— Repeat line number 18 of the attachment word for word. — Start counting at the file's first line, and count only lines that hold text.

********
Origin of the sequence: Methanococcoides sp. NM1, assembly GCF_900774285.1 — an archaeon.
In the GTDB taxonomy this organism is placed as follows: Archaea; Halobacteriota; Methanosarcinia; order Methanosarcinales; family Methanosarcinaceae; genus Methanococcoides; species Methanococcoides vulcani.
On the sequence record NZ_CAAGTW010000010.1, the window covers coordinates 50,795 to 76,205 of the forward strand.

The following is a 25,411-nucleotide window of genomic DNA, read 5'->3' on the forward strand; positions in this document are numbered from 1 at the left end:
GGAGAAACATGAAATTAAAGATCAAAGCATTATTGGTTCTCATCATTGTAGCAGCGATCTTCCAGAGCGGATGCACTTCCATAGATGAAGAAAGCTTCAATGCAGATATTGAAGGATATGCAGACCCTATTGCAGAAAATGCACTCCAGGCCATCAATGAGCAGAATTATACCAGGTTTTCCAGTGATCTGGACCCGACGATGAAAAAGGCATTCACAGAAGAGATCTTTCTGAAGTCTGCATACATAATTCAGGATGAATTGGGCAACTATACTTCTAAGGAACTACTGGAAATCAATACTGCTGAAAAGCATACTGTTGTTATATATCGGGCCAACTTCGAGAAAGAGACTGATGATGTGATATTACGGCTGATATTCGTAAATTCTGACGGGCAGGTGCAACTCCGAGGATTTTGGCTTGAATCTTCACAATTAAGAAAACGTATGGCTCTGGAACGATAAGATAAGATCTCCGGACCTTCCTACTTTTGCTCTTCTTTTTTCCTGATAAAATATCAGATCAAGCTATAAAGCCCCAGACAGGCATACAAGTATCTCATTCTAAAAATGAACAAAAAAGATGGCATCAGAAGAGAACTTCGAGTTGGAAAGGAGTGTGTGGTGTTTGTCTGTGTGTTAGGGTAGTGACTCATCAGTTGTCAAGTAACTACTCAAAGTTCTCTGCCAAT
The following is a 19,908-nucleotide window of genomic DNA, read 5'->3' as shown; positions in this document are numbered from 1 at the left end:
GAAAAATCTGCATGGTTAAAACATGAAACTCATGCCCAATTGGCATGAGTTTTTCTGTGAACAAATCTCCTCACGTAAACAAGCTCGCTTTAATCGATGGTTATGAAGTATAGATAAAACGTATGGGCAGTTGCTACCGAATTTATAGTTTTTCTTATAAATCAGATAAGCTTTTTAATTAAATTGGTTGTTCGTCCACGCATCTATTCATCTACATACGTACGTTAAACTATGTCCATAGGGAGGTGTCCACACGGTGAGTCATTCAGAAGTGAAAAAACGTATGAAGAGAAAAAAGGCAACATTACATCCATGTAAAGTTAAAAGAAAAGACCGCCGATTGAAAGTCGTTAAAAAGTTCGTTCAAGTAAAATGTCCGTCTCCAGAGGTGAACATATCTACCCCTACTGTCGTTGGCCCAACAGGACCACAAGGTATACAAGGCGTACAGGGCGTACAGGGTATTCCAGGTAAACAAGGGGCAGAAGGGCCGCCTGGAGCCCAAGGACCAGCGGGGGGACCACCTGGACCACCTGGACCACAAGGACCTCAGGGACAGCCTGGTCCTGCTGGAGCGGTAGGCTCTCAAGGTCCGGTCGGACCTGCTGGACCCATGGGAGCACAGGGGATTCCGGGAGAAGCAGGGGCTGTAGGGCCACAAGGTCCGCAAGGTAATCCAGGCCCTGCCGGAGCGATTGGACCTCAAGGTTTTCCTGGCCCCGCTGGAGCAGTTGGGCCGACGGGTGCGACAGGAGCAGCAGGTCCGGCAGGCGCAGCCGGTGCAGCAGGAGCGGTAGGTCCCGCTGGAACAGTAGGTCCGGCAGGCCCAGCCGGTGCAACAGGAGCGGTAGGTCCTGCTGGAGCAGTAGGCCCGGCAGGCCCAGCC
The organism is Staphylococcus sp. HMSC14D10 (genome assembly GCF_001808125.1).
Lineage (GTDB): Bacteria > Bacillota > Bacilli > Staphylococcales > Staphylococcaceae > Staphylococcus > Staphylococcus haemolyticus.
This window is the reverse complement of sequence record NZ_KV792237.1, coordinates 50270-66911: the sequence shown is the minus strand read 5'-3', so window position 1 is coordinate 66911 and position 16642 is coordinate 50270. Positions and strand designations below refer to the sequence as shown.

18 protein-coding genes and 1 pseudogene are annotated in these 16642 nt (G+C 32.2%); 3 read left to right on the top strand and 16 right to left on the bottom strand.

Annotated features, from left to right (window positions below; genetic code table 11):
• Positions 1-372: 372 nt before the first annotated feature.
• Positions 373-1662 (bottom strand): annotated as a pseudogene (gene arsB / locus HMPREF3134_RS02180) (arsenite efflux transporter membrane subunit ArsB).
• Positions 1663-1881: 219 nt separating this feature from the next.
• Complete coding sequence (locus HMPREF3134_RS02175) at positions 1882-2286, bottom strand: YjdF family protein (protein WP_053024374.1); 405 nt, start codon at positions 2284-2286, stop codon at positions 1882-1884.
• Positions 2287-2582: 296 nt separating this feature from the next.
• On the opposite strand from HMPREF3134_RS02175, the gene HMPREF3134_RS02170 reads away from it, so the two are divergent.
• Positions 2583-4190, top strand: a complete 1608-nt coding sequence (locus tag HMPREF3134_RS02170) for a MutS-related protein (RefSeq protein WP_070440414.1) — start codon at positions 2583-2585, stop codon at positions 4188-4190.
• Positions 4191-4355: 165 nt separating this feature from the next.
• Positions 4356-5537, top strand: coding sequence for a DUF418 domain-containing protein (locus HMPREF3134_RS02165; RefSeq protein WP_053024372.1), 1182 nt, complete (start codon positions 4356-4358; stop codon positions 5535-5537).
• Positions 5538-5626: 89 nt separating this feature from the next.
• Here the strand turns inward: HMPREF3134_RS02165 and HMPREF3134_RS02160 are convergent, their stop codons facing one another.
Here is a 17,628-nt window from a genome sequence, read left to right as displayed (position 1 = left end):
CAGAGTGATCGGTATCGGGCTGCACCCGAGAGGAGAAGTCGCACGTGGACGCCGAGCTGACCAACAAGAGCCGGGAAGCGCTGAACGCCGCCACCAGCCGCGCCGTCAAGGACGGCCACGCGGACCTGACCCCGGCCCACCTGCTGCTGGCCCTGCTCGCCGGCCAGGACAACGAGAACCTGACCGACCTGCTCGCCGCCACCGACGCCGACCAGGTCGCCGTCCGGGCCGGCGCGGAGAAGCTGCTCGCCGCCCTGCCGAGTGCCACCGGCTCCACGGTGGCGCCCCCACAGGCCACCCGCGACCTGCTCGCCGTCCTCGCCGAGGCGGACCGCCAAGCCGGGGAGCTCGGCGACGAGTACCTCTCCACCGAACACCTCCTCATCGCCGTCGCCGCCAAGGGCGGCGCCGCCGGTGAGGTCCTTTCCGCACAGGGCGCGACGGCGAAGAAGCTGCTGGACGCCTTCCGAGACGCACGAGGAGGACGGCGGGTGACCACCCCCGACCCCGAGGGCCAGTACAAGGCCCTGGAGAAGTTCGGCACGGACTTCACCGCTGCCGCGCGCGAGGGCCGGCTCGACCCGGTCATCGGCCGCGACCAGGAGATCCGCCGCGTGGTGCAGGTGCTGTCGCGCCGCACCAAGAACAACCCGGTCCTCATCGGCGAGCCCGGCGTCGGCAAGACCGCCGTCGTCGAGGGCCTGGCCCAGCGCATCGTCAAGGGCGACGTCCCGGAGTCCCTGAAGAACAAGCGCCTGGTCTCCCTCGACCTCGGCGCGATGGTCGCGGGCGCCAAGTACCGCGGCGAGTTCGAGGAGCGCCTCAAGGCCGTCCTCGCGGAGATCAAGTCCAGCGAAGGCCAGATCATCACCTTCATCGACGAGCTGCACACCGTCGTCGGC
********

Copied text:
• On the opposite strand from HMPREF3134_RS02175, the gene HMPREF3134_RS02170 reads away from it, so the two are divergent.